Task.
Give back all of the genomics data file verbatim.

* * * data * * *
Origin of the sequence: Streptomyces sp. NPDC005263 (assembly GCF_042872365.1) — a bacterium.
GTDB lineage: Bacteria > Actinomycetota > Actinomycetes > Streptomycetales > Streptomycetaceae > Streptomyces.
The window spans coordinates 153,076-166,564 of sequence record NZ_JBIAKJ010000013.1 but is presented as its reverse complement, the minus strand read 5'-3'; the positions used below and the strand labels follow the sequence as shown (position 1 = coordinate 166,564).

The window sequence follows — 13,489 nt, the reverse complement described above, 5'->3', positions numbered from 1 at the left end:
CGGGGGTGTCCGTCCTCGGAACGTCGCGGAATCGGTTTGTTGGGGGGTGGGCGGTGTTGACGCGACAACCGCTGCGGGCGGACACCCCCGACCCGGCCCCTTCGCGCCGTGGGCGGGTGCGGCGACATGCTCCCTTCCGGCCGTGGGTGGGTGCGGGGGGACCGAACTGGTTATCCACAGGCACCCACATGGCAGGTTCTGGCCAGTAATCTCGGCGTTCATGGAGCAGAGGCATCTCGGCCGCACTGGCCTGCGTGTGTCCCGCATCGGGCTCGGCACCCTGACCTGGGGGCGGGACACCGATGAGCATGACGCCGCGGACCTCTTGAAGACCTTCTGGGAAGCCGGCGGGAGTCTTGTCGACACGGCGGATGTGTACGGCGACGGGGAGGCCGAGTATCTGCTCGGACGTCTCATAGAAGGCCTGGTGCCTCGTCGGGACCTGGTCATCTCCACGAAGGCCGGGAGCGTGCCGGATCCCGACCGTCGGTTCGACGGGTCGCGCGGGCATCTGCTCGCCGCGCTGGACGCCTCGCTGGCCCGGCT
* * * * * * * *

Origin of the sequence: Streptomyces sp. NPDC005263 (assembly GCF_042872365.1) — a bacterium.
GTDB lineage: Bacteria > Actinomycetota > Actinomycetes > Streptomycetales > Streptomycetaceae > Streptomyces.
The window spans coordinates 153,076-166,564 of sequence record NZ_JBIAKJ010000013.1 but is presented as its reverse complement, the minus strand read 5'-3'; the positions used below and the strand labels follow the sequence as shown (position 1 = coordinate 166,564).

The window sequence follows — 13,489 nt, the reverse complement described above, 5'->3', positions numbered from 1 at the left end:
CGGGGGTGTCCGTCCTCGGAACGTCGCGGAATCGGTTTGTTGGGGGGTGGGCGGTGTTGACGCGACAACCGCTGCGGGCGGACACCCCCGACCCGGCCCCTTCGCGCCGTGGGCGGGTGCGGCGACATGCTCCCTTCCGGCCGTGGGTGGGTGCGGGGGGACCGAACTGGTTATCCACAGGCACCCACATGGCAGGTTCTGGCCAGTAATCTCGGCGTTCATGGAGCAGAGGCATCTCGGCCGCACTGGCCTGCGTGTGTCCCGCATCGGGCTCGGCACCCTGACCTGGGGGCGGGACACCGATGAGCATGACGCCGCGGACCTCTTGAAGACCTTCTGGGAAGCCGGCGGGAGTCTTGTCGACACGGCGGATGTGTACGGCGACGGGGAGGCCGAGTATCTGCTCGGACGTCTCATAGAAGGCCTGGTGCCTCGTCGGGACCTGGTCATCTCCACGAAGGCCGGGAGCGTGCCGGATCCCGACCGTCGGTTCGACGGGTCGCGCGGGCATCTGCTCGCCGCGCTGGACGCCTCGCTGGCCCGGCT